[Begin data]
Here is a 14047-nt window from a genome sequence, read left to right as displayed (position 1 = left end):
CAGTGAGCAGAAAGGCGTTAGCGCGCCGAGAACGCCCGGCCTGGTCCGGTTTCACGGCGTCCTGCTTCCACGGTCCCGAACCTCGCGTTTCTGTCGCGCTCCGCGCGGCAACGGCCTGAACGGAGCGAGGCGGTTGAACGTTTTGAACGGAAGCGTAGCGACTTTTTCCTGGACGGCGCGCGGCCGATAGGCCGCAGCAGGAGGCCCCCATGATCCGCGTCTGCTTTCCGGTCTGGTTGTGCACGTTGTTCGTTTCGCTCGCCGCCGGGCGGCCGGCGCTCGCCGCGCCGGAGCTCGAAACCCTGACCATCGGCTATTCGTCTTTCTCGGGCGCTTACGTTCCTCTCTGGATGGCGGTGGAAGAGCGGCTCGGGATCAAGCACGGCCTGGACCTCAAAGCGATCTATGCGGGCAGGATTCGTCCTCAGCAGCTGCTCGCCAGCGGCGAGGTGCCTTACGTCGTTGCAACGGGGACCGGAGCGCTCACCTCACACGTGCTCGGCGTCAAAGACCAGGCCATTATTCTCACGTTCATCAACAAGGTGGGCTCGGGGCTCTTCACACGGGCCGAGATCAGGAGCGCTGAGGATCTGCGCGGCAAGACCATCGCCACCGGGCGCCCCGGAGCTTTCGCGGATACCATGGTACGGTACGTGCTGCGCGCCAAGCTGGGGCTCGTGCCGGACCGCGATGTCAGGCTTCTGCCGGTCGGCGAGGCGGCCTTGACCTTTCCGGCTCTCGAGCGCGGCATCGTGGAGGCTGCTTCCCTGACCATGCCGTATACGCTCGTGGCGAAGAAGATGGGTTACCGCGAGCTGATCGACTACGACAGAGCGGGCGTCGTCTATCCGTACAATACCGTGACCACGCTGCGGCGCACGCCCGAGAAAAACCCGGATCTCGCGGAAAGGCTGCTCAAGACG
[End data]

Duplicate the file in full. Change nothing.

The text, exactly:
Here is a 14047-nt window from a genome sequence, read left to right as displayed (position 1 = left end):
CAGTGAGCAGAAAGGCGTTAGCGCGCCGAGAACGCCCGGCCTGGTCCGGTTTCACGGCGTCCTGCTTCCACGGTCCCGAACCTCGCGTTTCTGTCGCGCTCCGCGCGGCAACGGCCTGAACGGAGCGAGGCGGTTGAACGTTTTGAACGGAAGCGTAGCGACTTTTTCCTGGACGGCGCGCGGCCGATAGGCCGCAGCAGGAGGCCCCCATGATCCGCGTCTGCTTTCCGGTCTGGTTGTGCACGTTGTTCGTTTCGCTCGCCGCCGGGCGGCCGGCGCTCGCCGCGCCGGAGCTCGAAACCCTGACCATCGGCTATTCGTCTTTCTCGGGCGCTTACGTTCCTCTCTGGATGGCGGTGGAAGAGCGGCTCGGGATCAAGCACGGCCTGGACCTCAAAGCGATCTATGCGGGCAGGATTCGTCCTCAGCAGCTGCTCGCCAGCGGCGAGGTGCCTTACGTCGTTGCAACGGGGACCGGAGCGCTCACCTCACACGTGCTCGGCGTCAAAGACCAGGCCATTATTCTCACGTTCATCAACAAGGTGGGCTCGGGGCTCTTCACACGGGCCGAGATCAGGAGCGCTGAGGATCTGCGCGGCAAGACCATCGCCACCGGGCGCCCCGGAGCTTTCGCGGATACCATGGTACGGTACGTGCTGCGCGCCAAGCTGGGGCTCGTGCCGGACCGCGATGTCAGGCTTCTGCCGGTCGGCGAGGCGGCCTTGACCTTTCCGGCTCTCGAGCGCGGCATCGTGGAGGCTGCTTCCCTGACCATGCCGTATACGCTCGTGGCGAAGAAGATGGGTTACCGCGAGCTGATCGACTACGACAGAGCGGGCGTCGTCTATCCGTACAATACCGTGACCACGCTGCGGCGCACGCCCGAGAAAAACCCGGATCTCGCGGAAAGGCTGCTCAAGACG